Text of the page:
OFF THE TOP
You might have heard: Headlines lacking context are exploited by anti-vaccine activists (CNN)
But did you know: Articles connecting vaccines and death are gaining traction online (NPR)
While there has been no scientific link between any COVID-19 vaccine and death, articles that connect the two — covering someone who happens to die shortly after receiving the vaccine, for example — have become some of the most viral stories online, according to an analysis by NPR. In an attempt to get past moderators, those looking to push an anti-vaccine narrative are cherry-picking such isolated incidents to promote and spread. On March 11, for instance, six of the 20 most popular social media stories were all about a woman in Utah who died several days after receiving her second vaccine. Researchers have dubbed this method “lying through truth.”
+ Noted: HuffPost taps The Root’s Danielle Belton as new editor-in-chief (The Daily Beast); Journalists at the medical news site Stat will join The Boston Globe’s union (The New York Times); ProPublica selects three new partners for its Local Reporting Network (ProPublica); Media startups Axios and the Athletic discuss merger (Wall Street Journal)
How the press and public can find common purpose
Journalism’s future depends on how Americans view its contribution to democracy and their communities. Our survey, conducted in collaboration with NORC at the University of Chicago, examined several data points around this issue, including how Americans feel about the accountability role of the press and their own ability to question political leaders and improve their communities.
TRY THIS AT HOME
How Poynter’s new newsletter is amplifying the voices we need the most (Poynter)
Doris Truong, director of training and diversity at Poynter, has launched The Collective, a monthly newsletter by and for journalists of color. The goal is to amplify voices that are not already being heard; in her introduction, Truong asked writers for their stories of being “The Only” or about their emotional labor. The newsletter will also feature a “Council of Truth-Tellers” to answer anonymous reader questions. Truong is particularly interested in ensuring that journalists of color who may work in an otherwise white newsroom are empowered to speak up and know that others are going through similar issues.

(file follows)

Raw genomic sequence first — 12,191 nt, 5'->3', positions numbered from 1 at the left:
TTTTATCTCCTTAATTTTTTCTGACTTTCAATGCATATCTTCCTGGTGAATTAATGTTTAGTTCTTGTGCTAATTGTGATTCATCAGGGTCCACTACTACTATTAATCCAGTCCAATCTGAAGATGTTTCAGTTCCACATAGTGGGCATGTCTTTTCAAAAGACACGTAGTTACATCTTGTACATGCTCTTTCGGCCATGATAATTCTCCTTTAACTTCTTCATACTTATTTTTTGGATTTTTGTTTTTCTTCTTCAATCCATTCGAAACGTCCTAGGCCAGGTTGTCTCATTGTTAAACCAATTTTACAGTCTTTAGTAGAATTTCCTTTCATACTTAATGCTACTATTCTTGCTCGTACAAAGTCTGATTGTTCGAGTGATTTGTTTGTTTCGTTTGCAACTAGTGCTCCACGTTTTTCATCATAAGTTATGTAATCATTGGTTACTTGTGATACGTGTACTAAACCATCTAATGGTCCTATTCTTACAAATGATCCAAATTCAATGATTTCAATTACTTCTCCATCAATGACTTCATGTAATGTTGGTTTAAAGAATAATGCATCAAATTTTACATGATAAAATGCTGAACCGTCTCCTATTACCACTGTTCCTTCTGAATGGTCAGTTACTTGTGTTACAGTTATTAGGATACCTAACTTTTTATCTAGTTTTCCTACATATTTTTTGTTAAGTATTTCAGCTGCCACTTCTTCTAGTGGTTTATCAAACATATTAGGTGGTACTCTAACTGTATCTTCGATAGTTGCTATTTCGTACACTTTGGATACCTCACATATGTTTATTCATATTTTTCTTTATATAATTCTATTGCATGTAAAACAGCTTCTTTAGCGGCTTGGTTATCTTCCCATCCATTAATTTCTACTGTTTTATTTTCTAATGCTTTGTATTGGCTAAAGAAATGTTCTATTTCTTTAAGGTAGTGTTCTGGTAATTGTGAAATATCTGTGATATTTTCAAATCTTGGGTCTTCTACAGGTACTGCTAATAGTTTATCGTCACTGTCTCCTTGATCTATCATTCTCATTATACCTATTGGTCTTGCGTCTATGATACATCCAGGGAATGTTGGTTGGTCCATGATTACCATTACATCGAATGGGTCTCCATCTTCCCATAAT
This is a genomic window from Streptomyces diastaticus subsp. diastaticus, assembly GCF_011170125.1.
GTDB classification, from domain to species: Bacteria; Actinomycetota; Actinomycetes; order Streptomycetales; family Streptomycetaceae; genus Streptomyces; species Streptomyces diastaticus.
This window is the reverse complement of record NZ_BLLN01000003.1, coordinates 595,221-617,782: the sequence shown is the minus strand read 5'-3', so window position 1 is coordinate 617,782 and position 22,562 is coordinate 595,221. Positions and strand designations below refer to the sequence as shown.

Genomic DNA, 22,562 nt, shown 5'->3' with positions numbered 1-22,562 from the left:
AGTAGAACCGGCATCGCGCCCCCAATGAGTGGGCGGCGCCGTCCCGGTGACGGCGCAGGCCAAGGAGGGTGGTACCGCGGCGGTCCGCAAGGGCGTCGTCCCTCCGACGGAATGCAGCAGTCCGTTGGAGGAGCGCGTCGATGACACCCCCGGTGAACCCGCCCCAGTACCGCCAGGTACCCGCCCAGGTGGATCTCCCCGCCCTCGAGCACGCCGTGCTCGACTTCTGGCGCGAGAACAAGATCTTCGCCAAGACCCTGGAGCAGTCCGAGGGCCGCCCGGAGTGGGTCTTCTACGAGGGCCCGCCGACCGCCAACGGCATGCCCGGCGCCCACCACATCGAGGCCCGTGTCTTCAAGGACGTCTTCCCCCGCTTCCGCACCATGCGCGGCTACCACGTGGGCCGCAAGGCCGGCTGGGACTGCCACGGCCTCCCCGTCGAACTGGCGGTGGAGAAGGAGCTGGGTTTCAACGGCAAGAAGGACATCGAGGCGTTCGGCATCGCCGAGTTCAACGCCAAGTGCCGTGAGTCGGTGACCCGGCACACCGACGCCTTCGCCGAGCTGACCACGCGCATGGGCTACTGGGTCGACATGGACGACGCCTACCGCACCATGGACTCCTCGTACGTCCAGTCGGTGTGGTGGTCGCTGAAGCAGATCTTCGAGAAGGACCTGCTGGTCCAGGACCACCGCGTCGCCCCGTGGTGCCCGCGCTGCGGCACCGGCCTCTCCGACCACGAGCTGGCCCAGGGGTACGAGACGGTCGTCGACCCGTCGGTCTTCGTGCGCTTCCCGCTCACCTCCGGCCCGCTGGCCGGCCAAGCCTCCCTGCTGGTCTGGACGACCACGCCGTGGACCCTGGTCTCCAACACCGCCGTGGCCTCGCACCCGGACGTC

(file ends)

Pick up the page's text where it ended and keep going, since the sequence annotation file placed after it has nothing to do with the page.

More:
How South Africa’s The Daily Vox tripled its email audience (SAMIP)
The Daily Vox, a youth media outlet in South Africa, has attracted most of its audience via social media. But when the publication decided to re-launch its weekly newsletter, it used some “best practices” of newsletter publishing to triple its email audience in only a few months. One of the keys was having the newsletter editor write a personal reflection on the day’s news. When she asked readers how they were handling the pandemic, many responded directly. Another successful tactic was revamping the look of the newsletters to include more photos and less text. The site also saw an uptick in subscribers at the beginning of the academic year after writing a series of stories for incoming students.
Social media disinformation discussions are going in circles. Here’s how to change that. (Slate)
One of the key problems with fighting misinformation online is a lack of data, write Jon Bateman and Craig Newmark. Studies that show how people react to disinformation online — and then how well countermeasures work in curbing or disproving that disinformation — are difficult to arrange when private companies refuse to allow access to their data. The data they do release is often skewed by business interests. Another issue is a lack of funding; universities don’t reward scholarship into social network maps or changes in algorithms. Outside funding often comes as short-term grants, making it harder for large-scale research to be done. Bateman and Newmark suggest that the big social media companies set up an independent organization to study misinformation in a way that is accessible to the public.
UP FOR DEBATE
Why the media wants a crisis at the border (The New Republic)
As coverage of the U.S.-Mexico border has ramped up in recent weeks, Alex Shephard writes that the national media is insistent on considering the situation a “crisis” after two relatively uneventful months in the Biden presidency. Shepherd writes that these news outlets don’t provide context for the current number of people crossing the border, such as the regular seasonal shifts in migration and the effects of severe weather or Central American violence on migration patterns. Instead, the press has allowed the story to become a political showdown between two parties, rather than a humanitarian issue with complex roots and no easy answers.
How at-home pandemic recordings are changing public media’s standards for audio quality (Current)
With so many people working from home, the expectations for public television and radio have changed in the last year. Construction sounds, pets and other noisy interruptions have become commonplace, as have more casual forms of recording like recorded phone calls. While some innovations have made it easier to record high-quality sound remotely, editors have also found that listeners and viewers are forgiving of less-than-pristine quality. Public radio has also worked to educate guests on the best methods for self-recording audio.
FOR THE WEEKEND
+ Chalkbeat founder Elizabeth Green believes treating, and funding, local journalism as a public good will usher in a wave of much-needed civic engagement and change (DAME)
+ Build for a crisis: Ideas for the future of local news (Nieman Lab)
+ Ibram Kendi redefined “racist.” Now he’s trying to build a newsroom. (The New York Times)
+ “I’m afraid to open Twitter”: Next-level harassment of female journalists is putting news outlets to the test (Vanity Fair)